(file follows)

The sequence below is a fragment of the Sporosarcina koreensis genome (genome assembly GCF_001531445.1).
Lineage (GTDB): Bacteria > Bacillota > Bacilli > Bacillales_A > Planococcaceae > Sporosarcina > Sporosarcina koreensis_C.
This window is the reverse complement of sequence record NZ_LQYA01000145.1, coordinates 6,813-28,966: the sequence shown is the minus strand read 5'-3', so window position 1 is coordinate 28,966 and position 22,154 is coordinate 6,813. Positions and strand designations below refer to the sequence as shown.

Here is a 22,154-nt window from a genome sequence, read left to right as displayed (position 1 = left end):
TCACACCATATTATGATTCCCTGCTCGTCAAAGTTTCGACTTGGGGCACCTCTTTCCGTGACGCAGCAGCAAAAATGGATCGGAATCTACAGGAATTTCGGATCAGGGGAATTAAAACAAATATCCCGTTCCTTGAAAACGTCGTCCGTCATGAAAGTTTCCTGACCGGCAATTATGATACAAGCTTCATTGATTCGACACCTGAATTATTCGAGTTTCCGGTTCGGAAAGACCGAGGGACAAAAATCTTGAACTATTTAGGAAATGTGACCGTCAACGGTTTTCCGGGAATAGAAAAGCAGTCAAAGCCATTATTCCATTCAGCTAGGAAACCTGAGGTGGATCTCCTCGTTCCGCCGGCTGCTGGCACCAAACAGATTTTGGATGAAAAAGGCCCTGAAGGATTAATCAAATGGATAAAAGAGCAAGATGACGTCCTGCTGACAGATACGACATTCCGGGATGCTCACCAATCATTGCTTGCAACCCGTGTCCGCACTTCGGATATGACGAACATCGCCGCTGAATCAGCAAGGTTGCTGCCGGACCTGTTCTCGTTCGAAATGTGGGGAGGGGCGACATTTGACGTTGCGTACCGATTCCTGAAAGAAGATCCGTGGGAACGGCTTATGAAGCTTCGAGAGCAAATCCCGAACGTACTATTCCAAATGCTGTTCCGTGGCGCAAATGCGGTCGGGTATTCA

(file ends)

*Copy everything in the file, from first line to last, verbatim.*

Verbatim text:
The sequence below is a fragment of the Sporosarcina koreensis genome (genome assembly GCF_001531445.1).
Lineage (GTDB): Bacteria > Bacillota > Bacilli > Bacillales_A > Planococcaceae > Sporosarcina > Sporosarcina koreensis_C.
This window is the reverse complement of sequence record NZ_LQYA01000145.1, coordinates 6,813-28,966: the sequence shown is the minus strand read 5'-3', so window position 1 is coordinate 28,966 and position 22,154 is coordinate 6,813. Positions and strand designations below refer to the sequence as shown.

Here is a 22,154-nt window from a genome sequence, read left to right as displayed (position 1 = left end):
TCACACCATATTATGATTCCCTGCTCGTCAAAGTTTCGACTTGGGGCACCTCTTTCCGTGACGCAGCAGCAAAAATGGATCGGAATCTACAGGAATTTCGGATCAGGGGAATTAAAACAAATATCCCGTTCCTTGAAAACGTCGTCCGTCATGAAAGTTTCCTGACCGGCAATTATGATACAAGCTTCATTGATTCGACACCTGAATTATTCGAGTTTCCGGTTCGGAAAGACCGAGGGACAAAAATCTTGAACTATTTAGGAAATGTGACCGTCAACGGTTTTCCGGGAATAGAAAAGCAGTCAAAGCCATTATTCCATTCAGCTAGGAAACCTGAGGTGGATCTCCTCGTTCCGCCGGCTGCTGGCACCAAACAGATTTTGGATGAAAAAGGCCCTGAAGGATTAATCAAATGGATAAAAGAGCAAGATGACGTCCTGCTGACAGATACGACATTCCGGGATGCTCACCAATCATTGCTTGCAACCCGTGTCCGCACTTCGGATATGACGAACATCGCCGCTGAATCAGCAAGGTTGCTGCCGGACCTGTTCTCGTTCGAAATGTGGGGAGGGGCGACATTTGACGTTGCGTACCGATTCCTGAAAGAAGATCCGTGGGAACGGCTTATGAAGCTTCGAGAGCAAATCCCGAACGTACTATTCCAAATGCTGTTCCGTGGCGCAAATGCGGTCGGGTATTCA